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Local maximum

Markov

Member
Feb 1, 2012
149
Consider an analytic function $f$ and non-constant defined on a set $\mathcal U\subset\mathbb C$ open and connected. Prove that the real-valued functions $|f|,\,\text{Re}(z),\,\text{Im}(z)$ can't achieve local maximum.

This one looks hard, how to do it?
 

AlexYoucis

New member
Jan 26, 2012
19
インテグラルキラー;489 said:
Consider an analytic function $f$ and non-constant defined on a set $\mathcal U\subset\mathbb C$ open and connected. Prove that the real-valued functions $|f|,\,\text{Re}(z),\,\text{Im}(z)$ can't achieve local maximum.

This one looks hard, how to do it?
Well, the problem for $|f|$ is a pretty important theorem known as the Maximum Modulus Principle. For $\text{Re}(z)$ note that if $\text{Re}(f(z))$ acheived a maximum then so would $e^z$ since $|e^{f(z)}|=e^{\text{Re}(f(z))}$ from where you could apply the previous part. You try the case for the imaginary part.
 

Markov

Member
Feb 1, 2012
149
Well, the problem for $|f|$ is a pretty important theorem known as the Maximum Modulus Principle.
Yes, I know the principle, but it's supposed that I need an inequality for $f$ in order the principle to be applied. Is it true if I say that if $f$ is non-constant, then we have $|f(z)-w|\le\epsilon$ forall $\epsilon>0$ and $z,w\in\mathbb C$ ? But I don't think if helps me.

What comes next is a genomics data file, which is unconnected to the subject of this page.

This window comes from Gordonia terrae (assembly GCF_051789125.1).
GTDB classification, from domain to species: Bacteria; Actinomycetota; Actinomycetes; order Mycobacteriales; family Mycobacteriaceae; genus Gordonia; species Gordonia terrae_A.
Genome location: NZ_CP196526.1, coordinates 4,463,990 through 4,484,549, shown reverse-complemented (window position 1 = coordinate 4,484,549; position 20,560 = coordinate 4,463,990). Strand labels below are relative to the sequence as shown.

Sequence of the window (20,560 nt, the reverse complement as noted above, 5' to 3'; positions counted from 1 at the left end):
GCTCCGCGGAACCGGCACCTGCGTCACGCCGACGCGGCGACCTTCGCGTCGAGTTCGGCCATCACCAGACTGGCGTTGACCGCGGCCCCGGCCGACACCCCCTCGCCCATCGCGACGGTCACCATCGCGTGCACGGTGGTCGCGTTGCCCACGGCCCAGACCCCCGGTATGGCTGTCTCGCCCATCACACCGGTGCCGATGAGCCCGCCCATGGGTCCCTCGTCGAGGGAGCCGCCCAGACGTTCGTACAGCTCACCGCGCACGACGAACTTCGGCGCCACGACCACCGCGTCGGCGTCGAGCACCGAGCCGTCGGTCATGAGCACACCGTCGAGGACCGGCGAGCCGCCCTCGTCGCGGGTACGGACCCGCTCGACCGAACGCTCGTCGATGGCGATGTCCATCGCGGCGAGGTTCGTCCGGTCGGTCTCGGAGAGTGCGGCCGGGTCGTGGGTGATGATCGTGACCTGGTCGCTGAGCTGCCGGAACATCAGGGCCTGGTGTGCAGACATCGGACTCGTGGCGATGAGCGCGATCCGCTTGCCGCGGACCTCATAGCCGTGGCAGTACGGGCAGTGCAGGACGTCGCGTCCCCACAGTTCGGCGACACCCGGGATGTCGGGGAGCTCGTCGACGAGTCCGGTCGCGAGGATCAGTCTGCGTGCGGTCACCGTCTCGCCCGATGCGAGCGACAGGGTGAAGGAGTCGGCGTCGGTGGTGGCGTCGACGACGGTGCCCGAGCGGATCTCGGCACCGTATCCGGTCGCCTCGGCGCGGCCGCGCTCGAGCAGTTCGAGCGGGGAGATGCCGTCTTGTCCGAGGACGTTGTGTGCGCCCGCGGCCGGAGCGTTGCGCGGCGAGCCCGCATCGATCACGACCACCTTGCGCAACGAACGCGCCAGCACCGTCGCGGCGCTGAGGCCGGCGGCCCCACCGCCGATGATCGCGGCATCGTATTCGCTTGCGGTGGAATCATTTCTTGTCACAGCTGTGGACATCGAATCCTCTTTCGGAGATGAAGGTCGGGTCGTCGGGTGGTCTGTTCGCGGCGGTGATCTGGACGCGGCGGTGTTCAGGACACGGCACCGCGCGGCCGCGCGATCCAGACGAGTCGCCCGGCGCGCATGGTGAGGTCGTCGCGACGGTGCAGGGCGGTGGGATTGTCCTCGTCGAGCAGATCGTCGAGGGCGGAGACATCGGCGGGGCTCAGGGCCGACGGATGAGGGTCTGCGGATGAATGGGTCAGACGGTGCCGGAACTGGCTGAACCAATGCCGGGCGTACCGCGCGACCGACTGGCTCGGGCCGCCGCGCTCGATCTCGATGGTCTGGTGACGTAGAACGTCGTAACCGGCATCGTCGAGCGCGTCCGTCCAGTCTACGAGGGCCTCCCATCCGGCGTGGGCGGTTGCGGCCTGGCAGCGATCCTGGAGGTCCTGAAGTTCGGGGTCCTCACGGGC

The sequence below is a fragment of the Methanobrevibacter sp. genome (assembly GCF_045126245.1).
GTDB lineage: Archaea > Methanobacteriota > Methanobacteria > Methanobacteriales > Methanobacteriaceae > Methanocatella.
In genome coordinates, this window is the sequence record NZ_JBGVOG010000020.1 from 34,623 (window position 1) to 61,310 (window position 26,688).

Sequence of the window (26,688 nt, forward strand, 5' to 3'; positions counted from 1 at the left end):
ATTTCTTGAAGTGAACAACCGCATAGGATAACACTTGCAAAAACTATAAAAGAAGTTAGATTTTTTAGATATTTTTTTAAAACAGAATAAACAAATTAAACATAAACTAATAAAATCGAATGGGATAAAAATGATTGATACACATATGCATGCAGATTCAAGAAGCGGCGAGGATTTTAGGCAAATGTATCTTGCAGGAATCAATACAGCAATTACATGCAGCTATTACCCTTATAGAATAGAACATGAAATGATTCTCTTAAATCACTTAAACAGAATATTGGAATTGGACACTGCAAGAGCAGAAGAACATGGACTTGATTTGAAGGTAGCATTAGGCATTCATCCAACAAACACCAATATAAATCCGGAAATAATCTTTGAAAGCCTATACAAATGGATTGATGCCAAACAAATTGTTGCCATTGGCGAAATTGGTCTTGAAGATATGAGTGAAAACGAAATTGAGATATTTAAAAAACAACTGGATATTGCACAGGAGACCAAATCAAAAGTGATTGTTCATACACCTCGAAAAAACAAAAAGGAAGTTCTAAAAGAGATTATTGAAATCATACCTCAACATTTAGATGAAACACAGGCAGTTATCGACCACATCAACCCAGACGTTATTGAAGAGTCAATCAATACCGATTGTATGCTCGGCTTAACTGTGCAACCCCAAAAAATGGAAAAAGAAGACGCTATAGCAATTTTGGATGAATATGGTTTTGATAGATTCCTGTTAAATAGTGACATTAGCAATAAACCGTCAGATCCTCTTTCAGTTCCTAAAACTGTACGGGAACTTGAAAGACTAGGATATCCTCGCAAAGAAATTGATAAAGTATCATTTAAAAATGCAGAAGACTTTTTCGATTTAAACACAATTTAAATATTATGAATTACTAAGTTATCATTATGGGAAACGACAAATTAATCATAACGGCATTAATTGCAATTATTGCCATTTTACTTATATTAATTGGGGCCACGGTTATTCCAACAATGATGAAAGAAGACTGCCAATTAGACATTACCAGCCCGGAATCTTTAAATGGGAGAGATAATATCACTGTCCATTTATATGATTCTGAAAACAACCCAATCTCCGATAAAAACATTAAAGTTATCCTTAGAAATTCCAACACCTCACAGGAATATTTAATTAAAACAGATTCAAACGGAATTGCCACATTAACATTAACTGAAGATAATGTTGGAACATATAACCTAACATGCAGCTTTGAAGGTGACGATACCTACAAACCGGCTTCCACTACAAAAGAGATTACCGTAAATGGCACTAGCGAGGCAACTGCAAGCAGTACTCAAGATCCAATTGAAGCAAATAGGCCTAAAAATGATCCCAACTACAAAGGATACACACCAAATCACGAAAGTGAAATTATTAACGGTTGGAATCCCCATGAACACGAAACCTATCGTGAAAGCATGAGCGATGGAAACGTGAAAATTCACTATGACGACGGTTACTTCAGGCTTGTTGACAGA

For $\text{Re}(z)$ note that if $\text{Re}(f(z))$ acheived a maximum then so would $e^z$ since $|e^{f(z)}|=e^{\text{Re}(f(z))}$
Ah okay so $\text{Re}(f(z))$ because $|e^{f(z)}|$ ain't bounded?
 

AlexYoucis

New member
Jan 26, 2012
19
インテグラルキラー;514 said:
Yes, I know the principle, but it's supposed that I need an inequality for $f$ in order the principle to be applied. Is it true if I say that if $f$ is non-constant, then we have $|f(z)-w|\le\epsilon$ forall $\epsilon>0$ and $z,w\in\mathbb C$ ? But I don't think if helps me.
But if you suppose that you have such a maximum you get such a desired inequality!

Ah okay so $\text{Re}(f(z))$ because $|e^{f(z)}|$ ain't bounded?
No, because $|e^{f(z)}|$ can't reach a maximum neither can $\ln(|e^{f(z)}|)=\text{Re}(f(z))$.
 

Markov

Member
Feb 1, 2012
149
But if you suppose that you have such a maximum you get such a desired inequality!
Thanks you but I don't see how to conclude, I'm supposed to prove that $|f|$ can't achieve a maximum. Okay so if that if such maximum exists, then it follows the inequality (why exactly?), but if the inequality doesn't hold, then $f$ is constant, which is a contradiction.

Sorry if this doesn't make any sense, I'm trying to think on this!

No, because $|e^{f(z)}|$ can't reach a maximum neither can $\ln(|e^{f(z)}|)=\text{Re}(f(z))$.
Oh yes, so that concludes that $\text{Re}f(z)$ doesn't achieve its maximum.

Is it my idea or do we have a typo? I wrote $|f|,\,\text{Re}(z),\,\text{Im}(z),$ shouldn't actually be $|f|,\,\text{Re}f(z),\,\text{Im}f(z)$ ?
Thanks for the help!
 

Markov

Member
Feb 1, 2012
149
Okay so I have this: by direct application of Maximum Modulus Principle, $|f|$ can't achieve local maximum. Now since $|e^{f(z)}|=e^{\text{Re}(f(z))},$ then $\text{Re}(f(z))$ can't achieve a local maximum. Is it enough with this? Or do I need to complete it more?

What about for $\text{Im}\,(f(z))$ ?
 

Markov

Member
Feb 1, 2012
149
Let $f=u+iv$ where $u=\text{Re}f,v=\text{Im}f$ are real-valued, then $-if=v-iu.$ Now, if I consider $e^{-if}$ I think I could get the third part, but I don't see it yet, any help?